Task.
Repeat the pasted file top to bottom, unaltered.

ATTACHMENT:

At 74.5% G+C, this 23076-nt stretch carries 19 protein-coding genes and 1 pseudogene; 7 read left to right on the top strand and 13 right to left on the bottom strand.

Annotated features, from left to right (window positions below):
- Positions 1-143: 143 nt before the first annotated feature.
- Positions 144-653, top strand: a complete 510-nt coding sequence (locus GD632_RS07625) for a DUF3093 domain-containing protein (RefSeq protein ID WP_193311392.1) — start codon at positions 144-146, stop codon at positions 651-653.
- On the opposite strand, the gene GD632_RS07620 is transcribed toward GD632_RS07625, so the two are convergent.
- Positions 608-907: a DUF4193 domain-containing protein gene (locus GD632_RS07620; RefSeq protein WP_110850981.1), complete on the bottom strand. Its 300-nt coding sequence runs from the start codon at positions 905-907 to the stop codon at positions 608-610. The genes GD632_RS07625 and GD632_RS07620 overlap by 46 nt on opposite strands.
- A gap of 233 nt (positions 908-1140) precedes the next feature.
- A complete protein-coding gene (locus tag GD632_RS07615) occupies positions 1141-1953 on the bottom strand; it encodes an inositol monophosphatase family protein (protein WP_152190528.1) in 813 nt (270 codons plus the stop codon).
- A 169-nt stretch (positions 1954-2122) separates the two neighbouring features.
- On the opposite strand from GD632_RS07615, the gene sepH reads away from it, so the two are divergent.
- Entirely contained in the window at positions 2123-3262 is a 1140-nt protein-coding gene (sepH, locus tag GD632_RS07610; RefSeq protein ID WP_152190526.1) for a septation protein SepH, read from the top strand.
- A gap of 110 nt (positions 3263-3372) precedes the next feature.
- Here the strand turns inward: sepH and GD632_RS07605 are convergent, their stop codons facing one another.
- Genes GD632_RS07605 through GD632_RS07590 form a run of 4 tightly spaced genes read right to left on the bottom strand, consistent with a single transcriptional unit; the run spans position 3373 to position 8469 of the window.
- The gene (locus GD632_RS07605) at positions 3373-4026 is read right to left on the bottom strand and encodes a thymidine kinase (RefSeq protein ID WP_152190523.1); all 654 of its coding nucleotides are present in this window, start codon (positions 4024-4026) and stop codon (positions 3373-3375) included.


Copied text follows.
At 74.5% G+C, this 23076-nt stretch carries 19 protein-coding genes and 1 pseudogene; 7 read left to right on the top strand and 13 right to left on the bottom strand.

Annotated features, from left to right (window positions below):
- Positions 1-143: 143 nt before the first annotated feature.
- Positions 144-653, top strand: a complete 510-nt coding sequence (locus GD632_RS07625) for a DUF3093 domain-containing protein (RefSeq protein ID WP_193311392.1) — start codon at positions 144-146, stop codon at positions 651-653.
- On the opposite strand, the gene GD632_RS07620 is transcribed toward GD632_RS07625, so the two are convergent.
- Positions 608-907: a DUF4193 domain-containing protein gene (locus GD632_RS07620; RefSeq protein WP_110850981.1), complete on the bottom strand. Its 300-nt coding sequence runs from the start codon at positions 905-907 to the stop codon at positions 608-610. The genes GD632_RS07625 and GD632_RS07620 overlap by 46 nt on opposite strands.
- A gap of 233 nt (positions 908-1140) precedes the next feature.
- A complete protein-coding gene (locus tag GD632_RS07615) occupies positions 1141-1953 on the bottom strand; it encodes an inositol monophosphatase family protein (protein WP_152190528.1) in 813 nt (270 codons plus the stop codon).
- A 169-nt stretch (positions 1954-2122) separates the two neighbouring features.
- On the opposite strand from GD632_RS07615, the gene sepH reads away from it, so the two are divergent.
- Entirely contained in the window at positions 2123-3262 is a 1140-nt protein-coding gene (sepH, locus tag GD632_RS07610; RefSeq protein ID WP_152190526.1) for a septation protein SepH, read from the top strand.
- A gap of 110 nt (positions 3263-3372) precedes the next feature.
- Here the strand turns inward: sepH and GD632_RS07605 are convergent, their stop codons facing one another.
- Genes GD632_RS07605 through GD632_RS07590 form a run of 4 tightly spaced genes read right to left on the bottom strand, consistent with a single transcriptional unit; the run spans position 3373 to position 8469 of the window.
- The gene (locus GD632_RS07605) at positions 3373-4026 is read right to left on the bottom strand and encodes a thymidine kinase (RefSeq protein ID WP_152190523.1); all 654 of its coding nucleotides are present in this window, start codon (positions 4024-4026) and stop codon (positions 3373-3375) included.